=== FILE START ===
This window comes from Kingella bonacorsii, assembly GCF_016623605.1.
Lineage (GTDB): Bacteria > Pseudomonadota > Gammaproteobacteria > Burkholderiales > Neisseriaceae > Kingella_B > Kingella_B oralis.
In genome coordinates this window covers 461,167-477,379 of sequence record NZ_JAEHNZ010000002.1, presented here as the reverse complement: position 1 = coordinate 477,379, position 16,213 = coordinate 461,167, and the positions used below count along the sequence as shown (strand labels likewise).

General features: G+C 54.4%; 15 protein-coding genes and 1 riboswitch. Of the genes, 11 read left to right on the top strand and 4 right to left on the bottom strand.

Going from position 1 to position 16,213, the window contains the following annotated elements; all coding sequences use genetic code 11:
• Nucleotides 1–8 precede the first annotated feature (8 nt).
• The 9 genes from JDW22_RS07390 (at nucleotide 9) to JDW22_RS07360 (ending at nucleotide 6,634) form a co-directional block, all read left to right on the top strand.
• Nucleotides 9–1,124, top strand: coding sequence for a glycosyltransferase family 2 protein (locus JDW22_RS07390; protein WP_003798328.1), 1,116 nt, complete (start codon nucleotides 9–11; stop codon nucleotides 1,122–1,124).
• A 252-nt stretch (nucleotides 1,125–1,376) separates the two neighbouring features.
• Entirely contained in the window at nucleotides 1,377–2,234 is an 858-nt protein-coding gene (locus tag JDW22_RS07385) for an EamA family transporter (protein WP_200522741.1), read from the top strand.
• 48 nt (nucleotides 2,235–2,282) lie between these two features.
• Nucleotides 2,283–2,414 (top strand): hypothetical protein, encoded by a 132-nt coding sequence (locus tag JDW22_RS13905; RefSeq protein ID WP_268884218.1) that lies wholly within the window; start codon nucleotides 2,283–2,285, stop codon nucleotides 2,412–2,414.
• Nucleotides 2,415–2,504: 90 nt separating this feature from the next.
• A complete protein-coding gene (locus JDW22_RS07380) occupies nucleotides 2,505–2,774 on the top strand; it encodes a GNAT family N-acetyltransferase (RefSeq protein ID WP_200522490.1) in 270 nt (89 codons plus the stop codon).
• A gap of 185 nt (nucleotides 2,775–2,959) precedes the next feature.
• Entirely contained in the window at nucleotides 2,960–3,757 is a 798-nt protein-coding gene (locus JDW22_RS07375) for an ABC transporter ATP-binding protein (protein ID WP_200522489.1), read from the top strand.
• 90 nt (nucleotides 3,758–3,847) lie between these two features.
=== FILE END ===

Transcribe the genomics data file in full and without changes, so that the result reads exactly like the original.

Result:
This window comes from Kingella bonacorsii, assembly GCF_016623605.1.
Lineage (GTDB): Bacteria > Pseudomonadota > Gammaproteobacteria > Burkholderiales > Neisseriaceae > Kingella_B > Kingella_B oralis.
In genome coordinates this window covers 461,167-477,379 of sequence record NZ_JAEHNZ010000002.1, presented here as the reverse complement: position 1 = coordinate 477,379, position 16,213 = coordinate 461,167, and the positions used below count along the sequence as shown (strand labels likewise).

General features: G+C 54.4%; 15 protein-coding genes and 1 riboswitch. Of the genes, 11 read left to right on the top strand and 4 right to left on the bottom strand.

Going from position 1 to position 16,213, the window contains the following annotated elements; all coding sequences use genetic code 11:
• Nucleotides 1–8 precede the first annotated feature (8 nt).
• The 9 genes from JDW22_RS07390 (at nucleotide 9) to JDW22_RS07360 (ending at nucleotide 6,634) form a co-directional block, all read left to right on the top strand.
• Nucleotides 9–1,124, top strand: coding sequence for a glycosyltransferase family 2 protein (locus JDW22_RS07390; protein WP_003798328.1), 1,116 nt, complete (start codon nucleotides 9–11; stop codon nucleotides 1,122–1,124).
• A 252-nt stretch (nucleotides 1,125–1,376) separates the two neighbouring features.
• Entirely contained in the window at nucleotides 1,377–2,234 is an 858-nt protein-coding gene (locus tag JDW22_RS07385) for an EamA family transporter (protein WP_200522741.1), read from the top strand.
• 48 nt (nucleotides 2,235–2,282) lie between these two features.
• Nucleotides 2,283–2,414 (top strand): hypothetical protein, encoded by a 132-nt coding sequence (locus tag JDW22_RS13905; RefSeq protein ID WP_268884218.1) that lies wholly within the window; start codon nucleotides 2,283–2,285, stop codon nucleotides 2,412–2,414.
• Nucleotides 2,415–2,504: 90 nt separating this feature from the next.
• A complete protein-coding gene (locus JDW22_RS07380) occupies nucleotides 2,505–2,774 on the top strand; it encodes a GNAT family N-acetyltransferase (RefSeq protein ID WP_200522490.1) in 270 nt (89 codons plus the stop codon).
• A gap of 185 nt (nucleotides 2,775–2,959) precedes the next feature.
• Entirely contained in the window at nucleotides 2,960–3,757 is a 798-nt protein-coding gene (locus JDW22_RS07375) for an ABC transporter ATP-binding protein (protein ID WP_200522489.1), read from the top strand.
• 90 nt (nucleotides 3,758–3,847) lie between these two features.